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on 23 August 2010
For those who like their mysteries interspersed with history, this Gaslight Mystery series should satisfy on both counts. Set in New York City in the late eighteen nineties, these books chronicle the investigatory adventures of Sarah Brandt, a former socialite turned midwife, and Detective Sergeant Frank Malloy of the New York City Police Department. Set against a backdrop of New York City life that encompasses the teeming tenements of the poor and the stately homes of the wealthy, these books are replete with period detail. They are well-written, with satisfying and intriguing plots.

In this one, Sarah Brandt is requested to examine a young mentally disabled seventeen year old girl from an affluent family from the Lenox Hill neighborhood in Manhattan. Sarah reluctantly confirms the fact that the girl is pregnant. Therein lies the mystery, as the parents swear that the girl is never left to her own devices. The situation is clearly a puzzle, and Sarah calls upon a reluctant Detective Malloy to make discrete inquiries into the matter.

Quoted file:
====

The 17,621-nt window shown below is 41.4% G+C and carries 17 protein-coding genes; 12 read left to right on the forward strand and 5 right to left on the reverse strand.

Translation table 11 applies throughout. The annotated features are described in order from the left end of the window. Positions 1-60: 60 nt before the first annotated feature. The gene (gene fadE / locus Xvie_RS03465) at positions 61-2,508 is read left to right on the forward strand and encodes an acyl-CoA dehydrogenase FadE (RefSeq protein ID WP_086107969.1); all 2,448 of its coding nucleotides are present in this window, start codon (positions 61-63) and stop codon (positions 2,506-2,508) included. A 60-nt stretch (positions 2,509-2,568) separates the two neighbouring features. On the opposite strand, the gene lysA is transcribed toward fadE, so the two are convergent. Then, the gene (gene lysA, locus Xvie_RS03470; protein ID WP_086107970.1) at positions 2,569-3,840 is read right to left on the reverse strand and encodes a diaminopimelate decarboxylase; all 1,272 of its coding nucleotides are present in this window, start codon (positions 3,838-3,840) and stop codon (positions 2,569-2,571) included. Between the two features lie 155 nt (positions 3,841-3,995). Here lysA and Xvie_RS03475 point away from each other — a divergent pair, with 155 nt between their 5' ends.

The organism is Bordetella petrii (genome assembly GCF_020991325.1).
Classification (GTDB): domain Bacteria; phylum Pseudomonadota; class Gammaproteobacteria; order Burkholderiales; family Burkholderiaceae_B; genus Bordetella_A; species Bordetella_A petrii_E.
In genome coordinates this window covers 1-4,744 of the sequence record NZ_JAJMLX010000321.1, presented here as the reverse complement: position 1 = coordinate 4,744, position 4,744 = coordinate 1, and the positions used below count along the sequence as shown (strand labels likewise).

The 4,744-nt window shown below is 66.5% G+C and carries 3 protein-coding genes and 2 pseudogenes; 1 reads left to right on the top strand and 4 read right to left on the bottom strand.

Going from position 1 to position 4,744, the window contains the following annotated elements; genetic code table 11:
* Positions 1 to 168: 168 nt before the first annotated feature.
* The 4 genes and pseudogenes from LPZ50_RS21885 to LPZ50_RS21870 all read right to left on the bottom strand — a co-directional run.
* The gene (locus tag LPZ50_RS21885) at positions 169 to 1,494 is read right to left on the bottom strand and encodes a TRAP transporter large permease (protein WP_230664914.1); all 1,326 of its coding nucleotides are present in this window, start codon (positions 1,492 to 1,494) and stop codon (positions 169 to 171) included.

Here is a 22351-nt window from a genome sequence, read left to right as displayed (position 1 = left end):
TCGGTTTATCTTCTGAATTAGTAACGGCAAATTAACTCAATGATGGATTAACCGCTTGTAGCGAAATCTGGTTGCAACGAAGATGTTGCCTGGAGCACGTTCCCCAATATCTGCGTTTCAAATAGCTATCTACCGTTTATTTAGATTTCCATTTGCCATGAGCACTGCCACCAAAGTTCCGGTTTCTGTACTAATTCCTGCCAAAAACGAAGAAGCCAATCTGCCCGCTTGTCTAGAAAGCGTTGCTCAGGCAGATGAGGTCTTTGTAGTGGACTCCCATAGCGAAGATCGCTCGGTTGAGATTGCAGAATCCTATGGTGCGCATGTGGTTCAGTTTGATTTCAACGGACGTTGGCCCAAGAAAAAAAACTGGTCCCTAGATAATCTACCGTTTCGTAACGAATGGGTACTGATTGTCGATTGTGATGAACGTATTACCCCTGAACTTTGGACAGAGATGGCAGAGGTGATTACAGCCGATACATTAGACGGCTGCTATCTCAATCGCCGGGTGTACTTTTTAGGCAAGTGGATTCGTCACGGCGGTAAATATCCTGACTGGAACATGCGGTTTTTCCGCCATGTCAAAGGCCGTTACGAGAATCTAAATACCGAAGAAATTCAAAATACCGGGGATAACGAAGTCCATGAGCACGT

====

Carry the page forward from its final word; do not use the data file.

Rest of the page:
As both Sarah and Malloy investigate, their suspicions fall upon the local minister, whom the family of the girl reveres. When their chief suspect, however, meets up with an untimely end, Sarah and Malloy must now unravel not only the mystery of the girl's pregnancy but that of the death of her minister.

The main characters are well-developed, and the dialogue is credible, moving the story along at a brisk pace. With each book, the backdrop stories of the lives of the main characters are fleshed out. At the core of it all is the evolving relationship between Sarah and Malloy, a relationship that is constrained by the social mores of the time. While the mysteries are intriguing, they are the framework around which the characters evolve. Those who like historical fiction and mysteries will enjoy this series of books.
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on 22 September 2010